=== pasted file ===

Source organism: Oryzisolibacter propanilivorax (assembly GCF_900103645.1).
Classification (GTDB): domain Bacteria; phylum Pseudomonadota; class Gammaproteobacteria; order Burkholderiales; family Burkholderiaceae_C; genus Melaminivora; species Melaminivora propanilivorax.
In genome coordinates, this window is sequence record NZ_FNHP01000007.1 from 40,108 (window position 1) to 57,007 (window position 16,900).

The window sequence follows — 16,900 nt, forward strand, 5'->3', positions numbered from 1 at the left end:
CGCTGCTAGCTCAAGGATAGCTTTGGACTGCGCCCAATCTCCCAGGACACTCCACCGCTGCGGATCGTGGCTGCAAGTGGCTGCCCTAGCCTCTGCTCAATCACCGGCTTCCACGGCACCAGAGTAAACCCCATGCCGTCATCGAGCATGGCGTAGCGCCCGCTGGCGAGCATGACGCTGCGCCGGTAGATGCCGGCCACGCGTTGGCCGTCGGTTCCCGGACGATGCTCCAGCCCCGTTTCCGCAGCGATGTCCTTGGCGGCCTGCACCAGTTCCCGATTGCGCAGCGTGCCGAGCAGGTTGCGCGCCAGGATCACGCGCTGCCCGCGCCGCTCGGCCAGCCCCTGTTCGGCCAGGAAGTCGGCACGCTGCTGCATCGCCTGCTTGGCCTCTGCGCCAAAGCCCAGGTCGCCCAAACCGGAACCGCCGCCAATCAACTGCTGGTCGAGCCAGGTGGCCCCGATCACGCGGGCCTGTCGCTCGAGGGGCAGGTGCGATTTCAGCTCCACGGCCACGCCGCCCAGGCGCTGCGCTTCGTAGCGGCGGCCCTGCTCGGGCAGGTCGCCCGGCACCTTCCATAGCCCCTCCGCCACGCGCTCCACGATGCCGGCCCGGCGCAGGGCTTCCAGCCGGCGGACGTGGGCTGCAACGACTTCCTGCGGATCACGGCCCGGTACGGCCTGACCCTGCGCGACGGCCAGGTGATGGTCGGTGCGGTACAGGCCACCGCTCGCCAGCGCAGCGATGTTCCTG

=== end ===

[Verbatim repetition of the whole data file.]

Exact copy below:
Source organism: Oryzisolibacter propanilivorax (assembly GCF_900103645.1).
Classification (GTDB): domain Bacteria; phylum Pseudomonadota; class Gammaproteobacteria; order Burkholderiales; family Burkholderiaceae_C; genus Melaminivora; species Melaminivora propanilivorax.
In genome coordinates, this window is sequence record NZ_FNHP01000007.1 from 40,108 (window position 1) to 57,007 (window position 16,900).

The window sequence follows — 16,900 nt, forward strand, 5'->3', positions numbered from 1 at the left end:
CGCTGCTAGCTCAAGGATAGCTTTGGACTGCGCCCAATCTCCCAGGACACTCCACCGCTGCGGATCGTGGCTGCAAGTGGCTGCCCTAGCCTCTGCTCAATCACCGGCTTCCACGGCACCAGAGTAAACCCCATGCCGTCATCGAGCATGGCGTAGCGCCCGCTGGCGAGCATGACGCTGCGCCGGTAGATGCCGGCCACGCGTTGGCCGTCGGTTCCCGGACGATGCTCCAGCCCCGTTTCCGCAGCGATGTCCTTGGCGGCCTGCACCAGTTCCCGATTGCGCAGCGTGCCGAGCAGGTTGCGCGCCAGGATCACGCGCTGCCCGCGCCGCTCGGCCAGCCCCTGTTCGGCCAGGAAGTCGGCACGCTGCTGCATCGCCTGCTTGGCCTCTGCGCCAAAGCCCAGGTCGCCCAAACCGGAACCGCCGCCAATCAACTGCTGGTCGAGCCAGGTGGCCCCGATCACGCGGGCCTGTCGCTCGAGGGGCAGGTGCGATTTCAGCTCCACGGCCACGCCGCCCAGGCGCTGCGCTTCGTAGCGGCGGCCCTGCTCGGGCAGGTCGCCCGGCACCTTCCATAGCCCCTCCGCCACGCGCTCCACGATGCCGGCCCGGCGCAGGGCTTCCAGCCGGCGGACGTGGGCTGCAACGACTTCCTGCGGATCACGGCCCGGTACGGCCTGACCCTGCGCGACGGCCAGGTGATGGTCGGTGCGGTACAGGCCACCGCTCGCCAGCGCAGCGATGTTCCTG